Considering summons are in the game, how did you design them to work within the battle-royale setting? 

It all started with a notion: “Summons aren’t fun unless they are powerful.”

We use this as a base as we added unique characteristics to each of these Espers, ensuring they won’t all just be AOE attacks. We then defined clear advantages and disadvantages. By doing so, we ended up with what I feel is a perfect balance, where these Espers can be quite powerful if the player knows when to properly use them but could also potentially become a double-edged sword. 
Image courtesy of Square Enix
What role do you want NPC enemies like monsters and rogue robots to provide on the battlefield? 

Fundamentally speaking, these are meant to be a nuisance to the player. However, players can gain experience points from these enemies and then use them to level up their character or obtain various items, which can be quite beneficial. Players can choose whether they want to explore and find various items or take a little bit of a risk to defeat monsters.

Monsters tend to lurk outside of towns on the field, and they function as a means to replenish items or power up one’s character without necessarily going into town.

Can you elaborate on how you’re designing the game’s map?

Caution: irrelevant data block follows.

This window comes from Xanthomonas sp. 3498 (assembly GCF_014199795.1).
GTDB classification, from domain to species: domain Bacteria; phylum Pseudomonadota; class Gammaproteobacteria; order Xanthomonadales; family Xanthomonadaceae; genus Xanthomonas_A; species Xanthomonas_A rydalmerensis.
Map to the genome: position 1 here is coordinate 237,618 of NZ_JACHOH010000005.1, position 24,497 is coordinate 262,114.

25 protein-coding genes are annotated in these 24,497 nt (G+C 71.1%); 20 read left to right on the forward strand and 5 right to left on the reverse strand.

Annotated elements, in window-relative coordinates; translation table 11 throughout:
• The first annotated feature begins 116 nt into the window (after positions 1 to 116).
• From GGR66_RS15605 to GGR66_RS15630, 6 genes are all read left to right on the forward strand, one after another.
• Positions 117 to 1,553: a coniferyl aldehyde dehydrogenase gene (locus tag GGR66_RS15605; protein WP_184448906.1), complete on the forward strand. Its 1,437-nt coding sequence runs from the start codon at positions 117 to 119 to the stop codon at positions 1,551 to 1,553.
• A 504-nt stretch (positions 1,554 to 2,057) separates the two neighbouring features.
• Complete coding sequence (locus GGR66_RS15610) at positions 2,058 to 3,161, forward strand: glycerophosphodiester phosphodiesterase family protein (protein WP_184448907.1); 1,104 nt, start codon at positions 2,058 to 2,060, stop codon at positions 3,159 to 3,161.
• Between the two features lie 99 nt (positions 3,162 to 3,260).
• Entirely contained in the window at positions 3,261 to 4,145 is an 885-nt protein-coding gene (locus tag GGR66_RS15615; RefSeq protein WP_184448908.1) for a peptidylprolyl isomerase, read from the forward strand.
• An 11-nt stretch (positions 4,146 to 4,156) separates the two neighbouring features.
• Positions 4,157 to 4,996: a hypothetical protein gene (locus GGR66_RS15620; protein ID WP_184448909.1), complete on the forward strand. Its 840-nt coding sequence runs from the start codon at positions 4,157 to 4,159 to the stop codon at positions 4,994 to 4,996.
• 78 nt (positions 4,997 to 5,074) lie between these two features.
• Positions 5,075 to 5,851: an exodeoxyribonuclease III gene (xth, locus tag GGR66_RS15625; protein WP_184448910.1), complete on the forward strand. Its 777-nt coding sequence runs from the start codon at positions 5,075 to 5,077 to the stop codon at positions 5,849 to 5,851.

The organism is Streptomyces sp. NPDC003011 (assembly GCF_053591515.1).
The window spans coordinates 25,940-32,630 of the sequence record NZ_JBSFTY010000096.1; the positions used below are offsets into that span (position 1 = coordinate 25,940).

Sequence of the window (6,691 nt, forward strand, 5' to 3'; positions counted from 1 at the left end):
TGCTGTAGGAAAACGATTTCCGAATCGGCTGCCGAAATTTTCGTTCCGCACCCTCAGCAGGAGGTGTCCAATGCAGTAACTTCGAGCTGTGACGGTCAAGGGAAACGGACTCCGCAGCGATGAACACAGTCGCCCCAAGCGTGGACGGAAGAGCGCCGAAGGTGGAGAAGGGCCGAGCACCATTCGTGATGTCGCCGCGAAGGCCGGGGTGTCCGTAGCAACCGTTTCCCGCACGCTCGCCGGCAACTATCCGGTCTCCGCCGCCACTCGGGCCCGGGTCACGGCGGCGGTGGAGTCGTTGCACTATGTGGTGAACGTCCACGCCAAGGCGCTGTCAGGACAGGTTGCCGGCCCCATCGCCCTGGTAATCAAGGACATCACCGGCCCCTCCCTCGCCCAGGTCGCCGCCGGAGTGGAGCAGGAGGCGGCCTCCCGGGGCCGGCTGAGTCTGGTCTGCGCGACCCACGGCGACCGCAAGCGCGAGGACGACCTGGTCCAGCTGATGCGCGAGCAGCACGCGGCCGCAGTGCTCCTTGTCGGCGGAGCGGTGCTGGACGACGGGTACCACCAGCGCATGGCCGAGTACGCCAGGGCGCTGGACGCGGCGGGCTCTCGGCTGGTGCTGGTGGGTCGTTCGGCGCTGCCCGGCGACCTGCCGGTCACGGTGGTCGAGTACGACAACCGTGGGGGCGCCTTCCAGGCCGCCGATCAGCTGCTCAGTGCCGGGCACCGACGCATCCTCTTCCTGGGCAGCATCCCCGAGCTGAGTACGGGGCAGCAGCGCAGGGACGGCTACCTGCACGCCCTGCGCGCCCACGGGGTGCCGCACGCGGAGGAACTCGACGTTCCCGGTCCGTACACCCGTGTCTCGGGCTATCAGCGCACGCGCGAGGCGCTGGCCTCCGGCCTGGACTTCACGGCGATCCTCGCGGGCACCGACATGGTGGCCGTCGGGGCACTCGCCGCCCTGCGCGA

The process of level design consists of placing mock models, then placing assets, then building the details—we would go through a kind of trial and error with each step.

For terrain creation, we made use of Unreal’s Landscape function and managed each area per sublevel, such as an area or asset. Lastly, we would go into adjusting the area by modifying the shape and texture with the Paint function.

Why was Unreal Engine a good fit for the game?

The engine was utilized for Final Fantasy VII Remake, and we were aware of the high quality of the graphics as well. On top of that, competitors in the industry were also using Unreal Engine for their mobile FPS games, and so we felt this was an optimal choice for creating an open-world environment. 

Are there any Easter eggs or fun surprises Final Fantasy VII fans can expect to see?

Yes. We would love for everyone to find these as you play through the game. There are various Easter eggs hidden throughout. Rather than us spoiling it for you here, we would love for players to find out on their own. 

Thanks for your time. How can we learn more about Final Fantasy VII: The First Soldier?

Players interested in learning more can either check out our official website or stay up to date with the latest on our Twitter

We hope you enjoy all of the action that Final Fantasy VII: The First Soldier has to offer!